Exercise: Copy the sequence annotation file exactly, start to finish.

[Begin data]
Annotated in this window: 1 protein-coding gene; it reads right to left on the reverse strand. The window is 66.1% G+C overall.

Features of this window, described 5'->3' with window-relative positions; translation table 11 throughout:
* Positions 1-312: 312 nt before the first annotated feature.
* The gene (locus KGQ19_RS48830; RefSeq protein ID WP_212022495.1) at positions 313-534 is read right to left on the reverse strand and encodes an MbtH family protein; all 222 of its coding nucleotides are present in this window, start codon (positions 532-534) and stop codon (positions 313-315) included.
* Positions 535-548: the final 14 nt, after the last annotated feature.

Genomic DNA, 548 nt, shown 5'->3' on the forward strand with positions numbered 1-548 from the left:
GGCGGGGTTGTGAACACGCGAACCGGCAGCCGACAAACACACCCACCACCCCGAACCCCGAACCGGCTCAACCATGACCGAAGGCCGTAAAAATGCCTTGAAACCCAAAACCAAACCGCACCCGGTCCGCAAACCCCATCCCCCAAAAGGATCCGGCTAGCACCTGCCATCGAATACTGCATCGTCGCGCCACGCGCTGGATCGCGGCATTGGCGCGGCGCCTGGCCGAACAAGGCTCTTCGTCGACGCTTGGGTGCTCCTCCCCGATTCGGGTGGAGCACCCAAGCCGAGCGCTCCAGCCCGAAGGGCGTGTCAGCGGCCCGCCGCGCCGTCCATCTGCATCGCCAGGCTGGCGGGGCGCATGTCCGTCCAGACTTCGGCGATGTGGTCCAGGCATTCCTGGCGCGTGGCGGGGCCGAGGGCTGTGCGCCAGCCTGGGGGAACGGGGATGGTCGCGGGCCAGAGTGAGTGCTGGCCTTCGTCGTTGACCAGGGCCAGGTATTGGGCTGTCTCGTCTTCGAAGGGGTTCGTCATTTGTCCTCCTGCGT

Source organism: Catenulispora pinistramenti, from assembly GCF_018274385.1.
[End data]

Annotated in this window: 1 protein-coding gene; it reads right to left on the reverse strand. The window is 66.1% G+C overall.

Features of this window, described 5'->3' with window-relative positions; translation table 11 throughout:
* Positions 1-312: 312 nt before the first annotated feature.
* The gene (locus KGQ19_RS48830; RefSeq protein ID WP_212022495.1) at positions 313-534 is read right to left on the reverse strand and encodes an MbtH family protein; all 222 of its coding nucleotides are present in this window, start codon (positions 532-534) and stop codon (positions 313-315) included.
* Positions 535-548: the final 14 nt, after the last annotated feature.

Genomic DNA, 548 nt, shown 5'->3' on the forward strand with positions numbered 1-548 from the left:
GGCGGGGTTGTGAACACGCGAACCGGCAGCCGACAAACACACCCACCACCCCGAACCCCGAACCGGCTCAACCATGACCGAAGGCCGTAAAAATGCCTTGAAACCCAAAACCAAACCGCACCCGGTCCGCAAACCCCATCCCCCAAAAGGATCCGGCTAGCACCTGCCATCGAATACTGCATCGTCGCGCCACGCGCTGGATCGCGGCATTGGCGCGGCGCCTGGCCGAACAAGGCTCTTCGTCGACGCTTGGGTGCTCCTCCCCGATTCGGGTGGAGCACCCAAGCCGAGCGCTCCAGCCCGAAGGGCGTGTCAGCGGCCCGCCGCGCCGTCCATCTGCATCGCCAGGCTGGCGGGGCGCATGTCCGTCCAGACTTCGGCGATGTGGTCCAGGCATTCCTGGCGCGTGGCGGGGCCGAGGGCTGTGCGCCAGCCTGGGGGAACGGGGATGGTCGCGGGCCAGAGTGAGTGCTGGCCTTCGTCGTTGACCAGGGCCAGGTATTGGGCTGTCTCGTCTTCGAAGGGGTTCGTCATTTGTCCTCCTGCGT

Source organism: Catenulispora pinistramenti, from assembly GCF_018274385.1.